In the early autumn days of 1537, King Henry VIII was celebrating as his court welcomed a prince. His longed for son and heir, Edward, had been born on October 12th at Hampton Court Palace to widespread rejoicing. Preparations were in full swing for an elaborate christening and bonfires were being lit around the little boy’s future kingdom. But while the parties started, in a corner of the palace where he was born danger and death were lurking. Edward’s mother, Jane Seymour, may have guaranteed the Tudor succession but her health had been compromised while doing it. For Queen Jane was about to develop a devastating and much feared illness – childbed fever.
The infection, which later also became known as puerperal fever, leads to women developing a temperature of over 100 degrees in the days after childbirth. It can now be treated with antibiotics but in the 16th century the first appearance of symptoms was a terrifying prospect. As well as high temperatures, new mothers with the condition experience severe abdominal pain and sickness. Septicemia – blood poisoning – is a major risk if the infection is left untreated. And in the 16th century, even Queen Jane went untreated when the fever struck her. Like thousands of other women around England, once the illness had taken hold of her there was little doctors could do to help.
Jane, it seems, didn’t feel unwell until at least three days after Edward’s birth – there is no record of the queen complaining of problems before his christening which took place on October 15th 1537. She sent out letters announcing the birth of a prince and is said to have eaten well and to have been in good spirits. But poor hygiene and a lack of real ante or post natal care meant that the queen’s fate was probably sealed even then. She had been in labour for three days by the time she gave birth to Henry’s longed for son and Edward was described as a ‘large’ baby. Later analysis of the reports of his birth have suggested that he was in a difficult position for natural childbirth and it’s likely that Jane went through a very hard delivery to give England its longed for heir. Doctors didn’t even wash their hands as routine then – the queen was exposed to a wide range of germs and soon began to suffer as a result.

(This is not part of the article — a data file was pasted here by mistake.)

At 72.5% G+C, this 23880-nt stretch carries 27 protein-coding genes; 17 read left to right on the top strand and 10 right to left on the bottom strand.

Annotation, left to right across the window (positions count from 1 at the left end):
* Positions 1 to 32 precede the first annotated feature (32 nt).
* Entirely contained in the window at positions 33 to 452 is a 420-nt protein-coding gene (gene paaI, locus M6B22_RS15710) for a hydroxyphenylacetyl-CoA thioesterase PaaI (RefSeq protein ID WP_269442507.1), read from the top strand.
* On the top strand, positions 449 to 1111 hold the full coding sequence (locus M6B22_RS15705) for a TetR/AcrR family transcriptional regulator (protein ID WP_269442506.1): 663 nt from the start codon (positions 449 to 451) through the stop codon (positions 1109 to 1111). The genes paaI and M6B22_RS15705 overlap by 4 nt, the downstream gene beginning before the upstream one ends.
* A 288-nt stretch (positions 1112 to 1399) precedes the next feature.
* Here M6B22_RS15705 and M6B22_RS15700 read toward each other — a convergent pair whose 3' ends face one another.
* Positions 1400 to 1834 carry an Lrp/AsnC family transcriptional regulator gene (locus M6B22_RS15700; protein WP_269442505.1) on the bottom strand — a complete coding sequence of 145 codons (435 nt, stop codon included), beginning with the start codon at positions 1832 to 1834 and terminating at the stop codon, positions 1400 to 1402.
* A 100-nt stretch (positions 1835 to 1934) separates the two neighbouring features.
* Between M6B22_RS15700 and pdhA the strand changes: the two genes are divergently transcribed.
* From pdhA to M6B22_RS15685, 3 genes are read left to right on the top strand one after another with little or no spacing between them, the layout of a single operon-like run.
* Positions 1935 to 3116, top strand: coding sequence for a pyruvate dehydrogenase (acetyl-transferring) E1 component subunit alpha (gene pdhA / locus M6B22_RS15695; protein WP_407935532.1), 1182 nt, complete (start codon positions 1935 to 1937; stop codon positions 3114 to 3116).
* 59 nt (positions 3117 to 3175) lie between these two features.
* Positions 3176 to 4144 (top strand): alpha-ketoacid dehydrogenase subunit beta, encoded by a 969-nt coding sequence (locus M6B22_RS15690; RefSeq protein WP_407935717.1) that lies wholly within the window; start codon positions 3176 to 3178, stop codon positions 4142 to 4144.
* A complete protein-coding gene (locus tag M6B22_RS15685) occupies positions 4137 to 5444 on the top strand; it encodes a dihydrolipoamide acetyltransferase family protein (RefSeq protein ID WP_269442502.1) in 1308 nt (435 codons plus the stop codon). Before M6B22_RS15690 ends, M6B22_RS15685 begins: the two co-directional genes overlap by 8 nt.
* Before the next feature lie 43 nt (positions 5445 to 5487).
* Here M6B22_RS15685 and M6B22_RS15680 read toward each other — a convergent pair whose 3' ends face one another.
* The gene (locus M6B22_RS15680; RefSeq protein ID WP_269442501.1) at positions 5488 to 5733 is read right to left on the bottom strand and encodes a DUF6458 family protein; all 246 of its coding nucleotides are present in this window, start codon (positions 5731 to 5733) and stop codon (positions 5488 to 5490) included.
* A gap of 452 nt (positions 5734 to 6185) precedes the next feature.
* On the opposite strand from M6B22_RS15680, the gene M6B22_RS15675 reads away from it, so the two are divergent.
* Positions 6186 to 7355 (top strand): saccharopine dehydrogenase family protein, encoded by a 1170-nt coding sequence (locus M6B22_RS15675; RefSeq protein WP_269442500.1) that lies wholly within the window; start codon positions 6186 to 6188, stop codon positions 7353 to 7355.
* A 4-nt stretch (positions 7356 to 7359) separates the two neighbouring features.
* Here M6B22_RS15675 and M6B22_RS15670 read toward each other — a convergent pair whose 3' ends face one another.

What exactly killed the Queen will never be known for childbed fever covered a variety of illnesses at that time. Childbirth was a dangerous business and around a hundred years later some doctors would put the rate of death during delivery as high as 25% meaning that one in four women were likely to lose their lives giving birth. There were no effective medicines to treat childbed illnesses once they had taken hold and women who contracted them are described as being in great pain and often lapsing into delirium as the condition worsened.
Jane wasn’t the first queen to die as a result of childbirth – and she wouldn’t be the last. Henry VIII’s mother, Elizabeth of York, had died of puerperal fever in 1503 ten days after giving birth to a little girl who died just before her. Henry VIII’s last queen, Catherine Parr, died in September 1548 just days after delivering her only child – a daughter born to her and her fourth husband, Thomas Seymour, brother of Queen Jane. Even in the early nineteenth century, death in childbirth was causing devastation in the Royal Family – George IV’s only daughter, Princess Charlotte, was widely mourned when she died just hours after giving birth to a stillborn son.
Jane died on October 24th 1537 and was buried at Windsor Castle – she was the only one of Henry’s six wives to receive a queen’s funeral. Her husband was to remain unmarried for nearly three years after her death and the romantic telling of her story is that she is the wife he loved the best – when Henry died he was buried next to her. But sadly for Jane, her story had a very unromantic ending as she succumbed to a terrible illness that still kills women around the world today. It was a common enough condition in Tudor England but Jane’s death shows that even queens weren’t immune to childbed fever.